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It's a Mad, Mad, Mad, Mad World

Subtitle: Has John Mozeliak Done Lost His &*!%#ing Mind?


First, some niceness: Shelby Miller was pretty awesome last night. In fact, last night's performance from Shelby may be one of my very favourites we've seen from the kid all season. Not because of the results, although those were pretty impressive too; six shutout innings on just three hits is nothing to sneeze at. It certainly looked like the extra time off helped Miller out, though maybe that's just me building a narrative where I want one.

Actually, the reason I liked that outing last night so much was because of one pitch in particular; a swinging third strike (foul tip, to be exact), to Laynce Nix leading off the sixth inning. The pitch was a changeup, and it may have been the best one I can remember seeing Shelby throw all season. The location was outstanding, down at the shoetops and catching just the absolute barest sliver of the black east/west. The movement was excellent, with a bit of tailing action and hard downward bite that almost looked splitterish. The arm speed sold the pitch. It wasn't just a changeup; it was a really good changeup.

In fact, the whole sequence to Nix was a thing of beauty. Shelby threw four straight four-seam fastballs, popping 93, 93, 93, and 95 on the gun, garnering one called strike, one swinging strike, and two balls for his trouble. Then boom, 86 down and away, and Nix could only flail. It felt like the sort of plate appearance we've been waiting to see from Shelby; a confrontation he wins by deploying just the right weapon at just the right moment, and the sort of at-bat that plenty of other times this season we've watched go to seven or eight pitches as the hitter fouls off fastball after fastball and the pitch count climbs ever higher.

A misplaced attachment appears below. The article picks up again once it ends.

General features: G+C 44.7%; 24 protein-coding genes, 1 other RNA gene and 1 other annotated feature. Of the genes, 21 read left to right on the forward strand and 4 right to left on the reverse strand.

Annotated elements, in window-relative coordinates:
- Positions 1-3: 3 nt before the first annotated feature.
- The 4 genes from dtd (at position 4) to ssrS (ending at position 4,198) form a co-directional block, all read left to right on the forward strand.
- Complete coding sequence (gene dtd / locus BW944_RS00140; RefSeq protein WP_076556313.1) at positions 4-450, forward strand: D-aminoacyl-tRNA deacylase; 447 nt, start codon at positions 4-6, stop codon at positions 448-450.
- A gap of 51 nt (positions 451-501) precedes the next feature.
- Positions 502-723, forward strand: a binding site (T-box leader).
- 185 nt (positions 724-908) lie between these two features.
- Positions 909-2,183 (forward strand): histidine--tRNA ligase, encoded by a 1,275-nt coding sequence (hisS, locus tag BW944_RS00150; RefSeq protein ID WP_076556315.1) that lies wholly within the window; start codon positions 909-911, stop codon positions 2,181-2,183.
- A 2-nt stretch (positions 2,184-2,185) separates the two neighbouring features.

For much of the year, we've marveled at what Shelby Miller has been able to do while throwing basically two pitches. And two has been occasionally generous; there have been plenty of games he seemed to just kind of forget about the curveball for pretty decent periods of time. We've also discussed, time and time again, how he needs to develop that third pitch, how he needs to become more efficient, how he needs to learn to incorporate all his weapons into the game in order to take that next step forward, and wondered aloud how brilliant he might be if all those things lined up for him. Does striking out a pinch hitter leading off the sixth inning of a game in mid-July mean Shelby Miller has taken that next step forward? No, probably not. But if you want to see what a Shelby Miller with that final piece of the puzzle in place looks like, well, we got a little taste of it right there.

Okay, now for the not so nice stuff.

If this is true, and there really was a Carlos Martinez for Alexei Ramirez offer on the table, then...I just don't know what to say. Dear god, how stupid would you have to be to actually consider dealing a player like Martinez for a 31 year old (and that's Cuban years, which means he could very well be a couple years older), shortstop who has seen his wRC+ fall from 95 and 96 in 2010 and '11 to 71 in 2012 and 75 this season, largely due to an almost impossibly low walk rate of 3.2(!) percent?

Don't get me wrong; I would still like to have Alexei Ramirez. I would. He's a very good defender, and he's still outhitting Pete Kozma. (Talk about damning with faint praise, eh?) But giving up a top-50 prospect in all of baseball? Please, for the love of all that is good and holy, say it ain't so, Mo.